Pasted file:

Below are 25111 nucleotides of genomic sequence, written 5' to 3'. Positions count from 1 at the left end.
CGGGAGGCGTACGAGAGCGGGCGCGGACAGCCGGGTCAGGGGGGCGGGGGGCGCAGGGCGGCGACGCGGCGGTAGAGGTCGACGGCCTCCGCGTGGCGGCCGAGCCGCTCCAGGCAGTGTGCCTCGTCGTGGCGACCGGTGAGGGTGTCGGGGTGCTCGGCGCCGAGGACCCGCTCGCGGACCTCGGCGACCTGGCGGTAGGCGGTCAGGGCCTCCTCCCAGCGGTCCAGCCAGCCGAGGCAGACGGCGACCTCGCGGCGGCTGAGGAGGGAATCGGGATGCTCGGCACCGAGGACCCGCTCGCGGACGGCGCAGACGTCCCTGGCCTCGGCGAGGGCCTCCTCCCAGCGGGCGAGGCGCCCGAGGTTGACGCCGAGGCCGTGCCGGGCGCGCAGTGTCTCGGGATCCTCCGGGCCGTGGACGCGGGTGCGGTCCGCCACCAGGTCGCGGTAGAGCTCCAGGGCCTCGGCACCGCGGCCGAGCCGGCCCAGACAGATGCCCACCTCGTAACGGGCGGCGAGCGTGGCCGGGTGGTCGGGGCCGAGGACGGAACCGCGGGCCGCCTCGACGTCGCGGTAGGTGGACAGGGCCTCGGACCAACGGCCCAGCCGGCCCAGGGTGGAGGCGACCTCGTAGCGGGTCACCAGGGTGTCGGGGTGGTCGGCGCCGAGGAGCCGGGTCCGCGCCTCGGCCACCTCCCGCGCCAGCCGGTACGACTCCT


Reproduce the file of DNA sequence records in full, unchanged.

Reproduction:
Below are 25111 nucleotides of genomic sequence, written 5' to 3'. Positions count from 1 at the left end.
CGGGAGGCGTACGAGAGCGGGCGCGGACAGCCGGGTCAGGGGGGCGGGGGGCGCAGGGCGGCGACGCGGCGGTAGAGGTCGACGGCCTCCGCGTGGCGGCCGAGCCGCTCCAGGCAGTGTGCCTCGTCGTGGCGACCGGTGAGGGTGTCGGGGTGCTCGGCGCCGAGGACCCGCTCGCGGACCTCGGCGACCTGGCGGTAGGCGGTCAGGGCCTCCTCCCAGCGGTCCAGCCAGCCGAGGCAGACGGCGACCTCGCGGCGGCTGAGGAGGGAATCGGGATGCTCGGCACCGAGGACCCGCTCGCGGACGGCGCAGACGTCCCTGGCCTCGGCGAGGGCCTCCTCCCAGCGGGCGAGGCGCCCGAGGTTGACGCCGAGGCCGTGCCGGGCGCGCAGTGTCTCGGGATCCTCCGGGCCGTGGACGCGGGTGCGGTCCGCCACCAGGTCGCGGTAGAGCTCCAGGGCCTCGGCACCGCGGCCGAGCCGGCCCAGACAGATGCCCACCTCGTAACGGGCGGCGAGCGTGGCCGGGTGGTCGGGGCCGAGGACGGAACCGCGGGCCGCCTCGACGTCGCGGTAGGTGGACAGGGCCTCGGACCAACGGCCCAGCCGGCCCAGGGTGGAGGCGACCTCGTAGCGGGTCACCAGGGTGTCGGGGTGGTCGGCGCCGAGGAGCCGGGTCCGCGCCTCGGCCACCTCCCGCGCCAGCCGGTACGACTCCT